ii. God will: the matter is entirely in the hands of God; God had a purpose for the dream, a purpose for the timing, a purpose for the famine, a purpose for Joseph being in jail until now, a purpose for everything.

2. (33-36) Joseph gives his advice to Pharaoh.

a. Joseph is showing his boldness and his gift of administration. No responsible administrator would present such news without also suggesting a plan to meet the coming crisis.

b. Joseph also, no doubt, immediately sensed why God had given this word to Pharaoh: so he could prepare for the coming crisis. This wasn't just gossip from heaven to earth. It was an urgent call to action.

c. Select a discerning and wise man: when God has something He wants to accomplish, He picks a man. "God always works through men performing tasks on the earth." (Barnhouse)

3. (37-45) Joseph's promotion to a position of great authority.

a. In whom is the Spirit of God: this is the first mention in the Bible of the Holy Spirit coming upon a man.

b. Joseph has now gone from the pit to the pinnacle, but it took some 13 years to happen. From the outside, Joseph looked like an "overnight success," but it was more than 13 years in the making.

c. Joseph is a good example of man who seemed to have all the gifts and talents for leadership, but God put him in a place where his character would be developed, and this took many years. Gifts and talents may be impressive and immediate, but character is what God looks for and always takes time to develop.

d. Zaphnath-Paaneah: Jewish legends say each letter of Joseph's Egyptian name means something. Linking them all together, the name is "Seer - redeemer - prophet - supporter - interpreter of dreams - clever - discreet - wise."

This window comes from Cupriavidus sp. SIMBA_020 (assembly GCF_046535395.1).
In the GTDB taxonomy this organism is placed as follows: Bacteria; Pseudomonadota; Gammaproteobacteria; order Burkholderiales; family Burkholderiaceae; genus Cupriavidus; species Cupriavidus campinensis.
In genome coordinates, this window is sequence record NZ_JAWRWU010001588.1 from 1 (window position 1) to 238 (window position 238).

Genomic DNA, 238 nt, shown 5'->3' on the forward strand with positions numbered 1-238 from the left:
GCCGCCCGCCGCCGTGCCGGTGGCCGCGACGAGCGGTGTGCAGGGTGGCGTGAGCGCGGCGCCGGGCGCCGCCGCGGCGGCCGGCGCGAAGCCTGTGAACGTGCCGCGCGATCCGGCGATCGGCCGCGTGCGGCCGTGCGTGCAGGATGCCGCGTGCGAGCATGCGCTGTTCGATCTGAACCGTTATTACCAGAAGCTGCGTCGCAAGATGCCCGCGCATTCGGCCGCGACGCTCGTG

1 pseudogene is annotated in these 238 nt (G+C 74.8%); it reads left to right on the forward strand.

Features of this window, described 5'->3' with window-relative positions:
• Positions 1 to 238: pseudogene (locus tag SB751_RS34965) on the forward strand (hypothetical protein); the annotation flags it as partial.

i. More likely, the name means God Speaks and He Lives, referring to God's word coming through Joseph, his own preservation, and the way he has preserved the country.

e. And he gave him as a wife Asenath: Jewish legends (fabrications, really) say Asenath was really the daughter of Dinah and Shechem, who had been abandoned at the border of Egypt, and she was adopted into the family of an Egyptian priest.

C. Joseph's life as Prime Minister.

1. (46-49) The seven years of plenty come to pass.

a. Joseph does what is right. He actually does store up the grain during the seven years of plenty.

b. It seems it was customary for the Pharaoh to take 10% of the grain as a tax. Essentially, he doubled the taxes over the next seven years (Genesis 41:34 mentions one-fifth, that is, 20%).

2. (50-52) Joseph's two sons and his state of heart.

a. From his Egyptian wife, Joseph fathers Manasseh, which means "forgetfulness," for God made Joseph to forget all the previous pain and trial in his life. His second son is Ephraim, which means "fruitfulness," because God has made Joseph fruitful in Egypt.

i. We can't be doubly fruitful until we are also forgetting. In his book The Great Divorce, C.S. Lewis describes hell as a place where no one forgets anything, and remembers every slight, every cruel exchange of words, every wrong ever done to them, and everybody is utterly unforgiving. But in heaven, all these things are put away, because all things have become new.